Posted on : Wednesday January 24, 2018

Manoj Shrestha, pastor of Nepal Baptist Church, displays a calendar made expressly to witness to area Nepalese.

By Shannon Baker

BALTIMORE–Pastor Manoj Shrestha of Nepal Baptist Church of Baltimore and his church members had an original way to reach fellow Nepalese who live and work in the Baltimore-Washington area. The church designed and distributed Nepali-focused calendars to them.

The calendars, intended to pay homage to the Nepali homeland, include beautiful scenes from Nepal as well as Nepal’s holidays and calendar dates, which are different from the Western calendar. (The Nepali new year starts on April 14).

But they also contain God’s Word, simple scriptures printed underneath each photo. A list of Nepalese-speaking churches in Baltimore and metro Washington, D.C., and their respective service times and locations is also included.

“The goal of this project is to hang the Word of God in each Nepali family house, and in case they want to visit a church, provide a nearby church,” explained Shrestha, noting they were careful to not include “a Christian symbol or any Cross” on the calendars because unchurched Nepalese likely wouldn’t use them.

But the message is still there, he said.

Restaurant workers show off the Nepalese calendars given to them by Nepal Baptist Church.

For instance, the month of March in the calendar features a photo of Nepal of Machapuchhare, a mountain in the Annapurna Himalayas of north central Nepal. Also known as “Fish Tail Mountain,” Machapuchhare is considered a sacred peak in the Hindu religion, associated with the god Shiva. As such, legend says that no man has ever climbed its peak.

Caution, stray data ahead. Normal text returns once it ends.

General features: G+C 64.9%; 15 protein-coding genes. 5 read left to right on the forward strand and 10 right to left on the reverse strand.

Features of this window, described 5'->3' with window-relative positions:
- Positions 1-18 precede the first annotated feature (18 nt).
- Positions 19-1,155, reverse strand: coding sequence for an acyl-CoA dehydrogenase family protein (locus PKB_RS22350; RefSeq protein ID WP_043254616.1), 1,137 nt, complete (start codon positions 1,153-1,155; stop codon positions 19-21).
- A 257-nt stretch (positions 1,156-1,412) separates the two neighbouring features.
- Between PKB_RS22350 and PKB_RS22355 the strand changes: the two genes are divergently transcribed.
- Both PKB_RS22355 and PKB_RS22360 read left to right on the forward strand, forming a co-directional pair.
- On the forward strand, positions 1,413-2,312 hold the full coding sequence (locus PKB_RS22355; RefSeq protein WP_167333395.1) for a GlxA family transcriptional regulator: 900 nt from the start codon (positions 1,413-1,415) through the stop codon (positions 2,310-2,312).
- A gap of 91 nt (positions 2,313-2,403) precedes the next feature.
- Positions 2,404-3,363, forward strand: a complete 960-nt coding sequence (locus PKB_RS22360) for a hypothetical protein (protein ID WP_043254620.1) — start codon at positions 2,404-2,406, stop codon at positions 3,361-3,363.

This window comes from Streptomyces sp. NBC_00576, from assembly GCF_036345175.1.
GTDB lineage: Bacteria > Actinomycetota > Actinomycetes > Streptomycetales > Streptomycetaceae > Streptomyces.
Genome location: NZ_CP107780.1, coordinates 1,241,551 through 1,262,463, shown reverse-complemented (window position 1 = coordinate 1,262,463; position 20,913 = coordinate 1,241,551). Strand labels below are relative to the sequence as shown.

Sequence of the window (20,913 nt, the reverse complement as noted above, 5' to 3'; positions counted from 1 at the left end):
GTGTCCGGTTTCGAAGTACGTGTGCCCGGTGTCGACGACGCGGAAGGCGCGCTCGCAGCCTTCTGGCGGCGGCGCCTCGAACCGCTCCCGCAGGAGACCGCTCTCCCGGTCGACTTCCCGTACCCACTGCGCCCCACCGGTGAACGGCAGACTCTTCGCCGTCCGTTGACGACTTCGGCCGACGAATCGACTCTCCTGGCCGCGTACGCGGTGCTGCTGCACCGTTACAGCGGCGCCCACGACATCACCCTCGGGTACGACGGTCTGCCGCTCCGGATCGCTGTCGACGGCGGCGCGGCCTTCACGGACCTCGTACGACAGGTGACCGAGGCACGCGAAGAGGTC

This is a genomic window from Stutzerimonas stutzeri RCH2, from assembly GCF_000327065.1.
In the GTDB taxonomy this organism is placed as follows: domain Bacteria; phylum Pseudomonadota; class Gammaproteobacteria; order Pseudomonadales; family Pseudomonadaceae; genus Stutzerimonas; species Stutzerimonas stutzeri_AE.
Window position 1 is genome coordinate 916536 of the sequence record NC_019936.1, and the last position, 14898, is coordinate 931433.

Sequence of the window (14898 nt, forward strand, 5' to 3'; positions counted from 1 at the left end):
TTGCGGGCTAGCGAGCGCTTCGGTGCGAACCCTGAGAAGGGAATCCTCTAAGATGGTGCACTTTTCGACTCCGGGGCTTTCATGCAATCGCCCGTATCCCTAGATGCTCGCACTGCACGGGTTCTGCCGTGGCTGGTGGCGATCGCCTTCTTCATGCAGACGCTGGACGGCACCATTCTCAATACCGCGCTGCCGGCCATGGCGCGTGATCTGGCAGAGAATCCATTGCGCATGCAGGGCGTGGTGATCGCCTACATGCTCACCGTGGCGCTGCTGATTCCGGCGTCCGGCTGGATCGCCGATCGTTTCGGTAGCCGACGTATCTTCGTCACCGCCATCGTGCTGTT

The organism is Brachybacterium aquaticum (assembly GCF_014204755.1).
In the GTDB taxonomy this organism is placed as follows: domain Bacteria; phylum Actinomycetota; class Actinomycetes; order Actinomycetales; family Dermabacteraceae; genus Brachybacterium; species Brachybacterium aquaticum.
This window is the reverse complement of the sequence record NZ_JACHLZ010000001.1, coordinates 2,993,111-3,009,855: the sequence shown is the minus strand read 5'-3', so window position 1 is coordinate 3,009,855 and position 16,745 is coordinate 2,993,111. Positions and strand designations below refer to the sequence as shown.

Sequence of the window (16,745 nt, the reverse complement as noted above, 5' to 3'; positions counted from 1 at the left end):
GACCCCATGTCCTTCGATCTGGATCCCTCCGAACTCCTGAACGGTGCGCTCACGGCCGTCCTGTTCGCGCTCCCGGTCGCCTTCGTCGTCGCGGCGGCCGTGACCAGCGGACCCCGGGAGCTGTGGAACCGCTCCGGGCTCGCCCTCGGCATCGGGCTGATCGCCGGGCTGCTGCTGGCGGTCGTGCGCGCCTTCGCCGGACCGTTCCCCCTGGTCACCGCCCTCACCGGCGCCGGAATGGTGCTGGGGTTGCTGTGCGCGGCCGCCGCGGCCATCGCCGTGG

But in the calendar, no attention is given to Shiva. Instead under the photo, which portrays the picturesque peak high above the clouds, is the scripture, “Those who hope in the Lord will renew their strength. They will soar on wings like eagles; they will run and not grow weary, they will walk and not be faint” (Isaiah 40:31).

Shrestha believes Bible verses, like this one, will speak to the Nepali families who work and live in the area. So far, about 900 copies have been distributed, including to the office of a Nepal ambassador as well as to the employees of several restaurants. Many they’ve encountered attend Hindu temples.

Shrestha prays the recipients will see the information about the five churches and will become a part of them.

Since this calendar has Nepali dates, he also believes the calendars “will be a very special gift for them.” Just acknowledging the difference in dates will help them feel more at home, he said.